Don't forget that little is much
Faith and Culture:
“Give a little bit, give a little bit of your love to me; I'll give a little bit, I’ll give a little bit of my love to you; There’s so much that we need to share, so send a smile and show you care.”
-“Give A Little Bit” lyrics by Roger Hodgson and Rick Davies
I saw something the other day we used to see a lot of although not so much anymore. Travelling between Calgary and Airdrie, I observed a driver stop to pick up a hitch-hiker.
Watching the young man approach that vehicle to negotiate a ride prompted some reflection on what I was witnessing. One citizen was giving another “a lift” as we used to call it - a comparatively inconsequential act of goodwill, to be sure - yet one that reminded me of how much times have changed and why.
When I was a kid, my oldest brother once hitch-hiked to Vancouver and back and we thought little of it. In time, however, a few horrific stories began to be reported in the news of how either driver or guest had inflicted significant harm on the other. Not surprisingly, dad and mom suddenly were not as nonchalant about their younger children emulating their oldest when it came to hitchin’-a-ride.
Given we live in a society riddled by crime and mayhem, it goes without saying that looking out for one’s safety is wise. Nevertheless, as I drove the remaining few miles to my destination that day, I couldn’t help but silently lament how fear and anxiety regularly contribute to the growing depersonalization we’re regularly confronted with as we go about our lives.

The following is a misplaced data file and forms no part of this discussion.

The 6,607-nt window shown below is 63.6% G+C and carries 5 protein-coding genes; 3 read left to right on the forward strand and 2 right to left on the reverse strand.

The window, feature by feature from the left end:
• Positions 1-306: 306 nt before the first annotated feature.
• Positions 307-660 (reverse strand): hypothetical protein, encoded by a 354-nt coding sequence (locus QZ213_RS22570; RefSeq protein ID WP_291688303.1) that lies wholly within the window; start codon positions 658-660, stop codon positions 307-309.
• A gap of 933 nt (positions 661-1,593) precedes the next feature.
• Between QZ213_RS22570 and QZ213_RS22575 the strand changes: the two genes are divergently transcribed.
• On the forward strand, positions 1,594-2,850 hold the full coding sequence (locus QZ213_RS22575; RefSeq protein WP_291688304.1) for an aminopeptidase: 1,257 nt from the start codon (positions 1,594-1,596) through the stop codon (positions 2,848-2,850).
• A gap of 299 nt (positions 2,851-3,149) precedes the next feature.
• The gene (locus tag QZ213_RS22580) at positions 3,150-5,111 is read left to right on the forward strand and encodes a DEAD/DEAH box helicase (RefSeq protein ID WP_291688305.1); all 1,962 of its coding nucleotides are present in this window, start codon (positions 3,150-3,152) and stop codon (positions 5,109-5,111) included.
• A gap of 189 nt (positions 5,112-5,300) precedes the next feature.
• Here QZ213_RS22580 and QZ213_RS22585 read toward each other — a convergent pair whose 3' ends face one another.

I may be part of disappearing breed, but I’m still a fan of good, old-fashioned neighbourliness. Such, of course, requires a certain amount of trust in the inherent goodness of most Canadians. To become completely cynical in that regard contributes to losing sight of the fact that when we perform small deeds of voluntary kindness, we can never really know precisely what kind of a vacuum we may be filling in someone’s life. Indeed, seldom a week goes by that I’m not reminded that giving even a little bit to someone in need can amount to much in terms of making somebody’s day.
As I asked myself if I would have picked up that hitch-hiker had he still been in search-mode when I happened along, I was somewhat startled to realize how easy it is to rationalize lack of involvement in another’s plight. I’ve already referred to safety concerns or what might be called “the risk factor.” Yet the more I thought about it, I couldn’t help but wonder if that doesn’t just become a convenient excuse justifying a preferred inclination to stay uninvolved in helping people out – you know, it’s potentially too inconvenient!
When Jesus directed us to love our neighbours as we love ourselves, was he unaware of “the risk factor” in so doing come the fast-paced and dangerous world of the 21st century? Or, as the story of the Good Samaritan suggests, did he assume that risk always would be part of authentic love?
Tim Callaway is pastor of Faith Community Baptist Church. He can be reached at firstname.lastname@example.org